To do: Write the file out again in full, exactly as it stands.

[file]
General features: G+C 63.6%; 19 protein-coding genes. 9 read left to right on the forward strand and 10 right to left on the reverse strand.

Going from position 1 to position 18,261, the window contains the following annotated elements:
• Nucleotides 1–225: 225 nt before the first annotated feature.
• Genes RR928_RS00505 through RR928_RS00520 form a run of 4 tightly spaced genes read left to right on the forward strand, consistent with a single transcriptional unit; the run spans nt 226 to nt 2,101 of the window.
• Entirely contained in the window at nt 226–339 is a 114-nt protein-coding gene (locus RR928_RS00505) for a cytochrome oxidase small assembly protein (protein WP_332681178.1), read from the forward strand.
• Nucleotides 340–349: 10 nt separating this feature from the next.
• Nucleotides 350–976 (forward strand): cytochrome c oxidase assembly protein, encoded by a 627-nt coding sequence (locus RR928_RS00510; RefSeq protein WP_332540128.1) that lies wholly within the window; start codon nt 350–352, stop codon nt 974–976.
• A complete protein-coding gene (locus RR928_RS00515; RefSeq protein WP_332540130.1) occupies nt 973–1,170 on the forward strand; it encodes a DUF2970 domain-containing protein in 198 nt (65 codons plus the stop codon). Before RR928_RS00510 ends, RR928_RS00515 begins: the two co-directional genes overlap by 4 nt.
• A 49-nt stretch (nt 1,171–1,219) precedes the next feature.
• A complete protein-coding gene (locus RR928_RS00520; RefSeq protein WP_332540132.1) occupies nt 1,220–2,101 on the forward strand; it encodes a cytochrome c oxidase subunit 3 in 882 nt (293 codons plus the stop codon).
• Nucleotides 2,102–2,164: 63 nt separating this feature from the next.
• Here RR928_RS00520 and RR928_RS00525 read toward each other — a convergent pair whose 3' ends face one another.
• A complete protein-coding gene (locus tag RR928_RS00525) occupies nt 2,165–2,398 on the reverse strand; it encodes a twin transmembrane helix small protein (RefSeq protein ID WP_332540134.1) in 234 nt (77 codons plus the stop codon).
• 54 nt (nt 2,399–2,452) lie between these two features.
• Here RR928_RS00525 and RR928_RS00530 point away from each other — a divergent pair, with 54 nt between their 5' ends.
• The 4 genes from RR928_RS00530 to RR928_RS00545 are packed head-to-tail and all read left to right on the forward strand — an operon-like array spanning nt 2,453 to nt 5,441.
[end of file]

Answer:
General features: G+C 63.6%; 19 protein-coding genes. 9 read left to right on the forward strand and 10 right to left on the reverse strand.

Going from position 1 to position 18,261, the window contains the following annotated elements:
• Nucleotides 1–225: 225 nt before the first annotated feature.
• Genes RR928_RS00505 through RR928_RS00520 form a run of 4 tightly spaced genes read left to right on the forward strand, consistent with a single transcriptional unit; the run spans nt 226 to nt 2,101 of the window.
• Entirely contained in the window at nt 226–339 is a 114-nt protein-coding gene (locus RR928_RS00505) for a cytochrome oxidase small assembly protein (protein WP_332681178.1), read from the forward strand.
• Nucleotides 340–349: 10 nt separating this feature from the next.
• Nucleotides 350–976 (forward strand): cytochrome c oxidase assembly protein, encoded by a 627-nt coding sequence (locus RR928_RS00510; RefSeq protein WP_332540128.1) that lies wholly within the window; start codon nt 350–352, stop codon nt 974–976.
• A complete protein-coding gene (locus RR928_RS00515; RefSeq protein WP_332540130.1) occupies nt 973–1,170 on the forward strand; it encodes a DUF2970 domain-containing protein in 198 nt (65 codons plus the stop codon). Before RR928_RS00510 ends, RR928_RS00515 begins: the two co-directional genes overlap by 4 nt.
• A 49-nt stretch (nt 1,171–1,219) precedes the next feature.
• A complete protein-coding gene (locus RR928_RS00520; RefSeq protein WP_332540132.1) occupies nt 1,220–2,101 on the forward strand; it encodes a cytochrome c oxidase subunit 3 in 882 nt (293 codons plus the stop codon).
• Nucleotides 2,102–2,164: 63 nt separating this feature from the next.
• Here RR928_RS00520 and RR928_RS00525 read toward each other — a convergent pair whose 3' ends face one another.
• A complete protein-coding gene (locus tag RR928_RS00525) occupies nt 2,165–2,398 on the reverse strand; it encodes a twin transmembrane helix small protein (RefSeq protein ID WP_332540134.1) in 234 nt (77 codons plus the stop codon).
• 54 nt (nt 2,399–2,452) lie between these two features.
• Here RR928_RS00525 and RR928_RS00530 point away from each other — a divergent pair, with 54 nt between their 5' ends.
• The 4 genes from RR928_RS00530 to RR928_RS00545 are packed head-to-tail and all read left to right on the forward strand — an operon-like array spanning nt 2,453 to nt 5,441.